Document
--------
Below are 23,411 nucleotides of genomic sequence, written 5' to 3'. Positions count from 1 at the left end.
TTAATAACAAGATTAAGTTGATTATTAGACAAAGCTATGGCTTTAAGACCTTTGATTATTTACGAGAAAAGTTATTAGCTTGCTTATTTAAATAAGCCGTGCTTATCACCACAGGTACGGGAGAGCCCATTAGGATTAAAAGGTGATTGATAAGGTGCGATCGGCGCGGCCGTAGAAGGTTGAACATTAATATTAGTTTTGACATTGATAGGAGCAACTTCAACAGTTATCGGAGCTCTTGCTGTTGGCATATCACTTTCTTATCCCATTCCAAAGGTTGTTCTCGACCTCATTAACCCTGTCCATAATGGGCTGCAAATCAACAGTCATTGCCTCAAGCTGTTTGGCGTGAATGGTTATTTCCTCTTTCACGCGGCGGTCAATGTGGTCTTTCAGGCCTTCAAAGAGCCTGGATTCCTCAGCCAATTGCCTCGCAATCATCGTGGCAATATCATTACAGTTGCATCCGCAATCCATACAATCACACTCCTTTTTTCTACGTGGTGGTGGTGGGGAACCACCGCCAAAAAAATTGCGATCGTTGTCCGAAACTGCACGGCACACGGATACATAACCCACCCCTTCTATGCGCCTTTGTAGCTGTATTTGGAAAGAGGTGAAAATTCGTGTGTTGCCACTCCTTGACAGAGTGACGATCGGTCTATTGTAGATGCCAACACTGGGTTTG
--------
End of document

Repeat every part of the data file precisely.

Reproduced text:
Below are 23,411 nucleotides of genomic sequence, written 5' to 3'. Positions count from 1 at the left end.
TTAATAACAAGATTAAGTTGATTATTAGACAAAGCTATGGCTTTAAGACCTTTGATTATTTACGAGAAAAGTTATTAGCTTGCTTATTTAAATAAGCCGTGCTTATCACCACAGGTACGGGAGAGCCCATTAGGATTAAAAGGTGATTGATAAGGTGCGATCGGCGCGGCCGTAGAAGGTTGAACATTAATATTAGTTTTGACATTGATAGGAGCAACTTCAACAGTTATCGGAGCTCTTGCTGTTGGCATATCACTTTCTTATCCCATTCCAAAGGTTGTTCTCGACCTCATTAACCCTGTCCATAATGGGCTGCAAATCAACAGTCATTGCCTCAAGCTGTTTGGCGTGAATGGTTATTTCCTCTTTCACGCGGCGGTCAATGTGGTCTTTCAGGCCTTCAAAGAGCCTGGATTCCTCAGCCAATTGCCTCGCAATCATCGTGGCAATATCATTACAGTTGCATCCGCAATCCATACAATCACACTCCTTTTTTCTACGTGGTGGTGGTGGGGAACCACCGCCAAAAAAATTGCGATCGTTGTCCGAAACTGCACGGCACACGGATACATAACCCACCCCTTCTATGCGCCTTTGTAGCTGTATTTGGAAAGAGGTGAAAATTCGTGTGTTGCCACTCCTTGACAGAGTGACGATCGGTCTATTGTAGATGCCAACACTGGGTTTG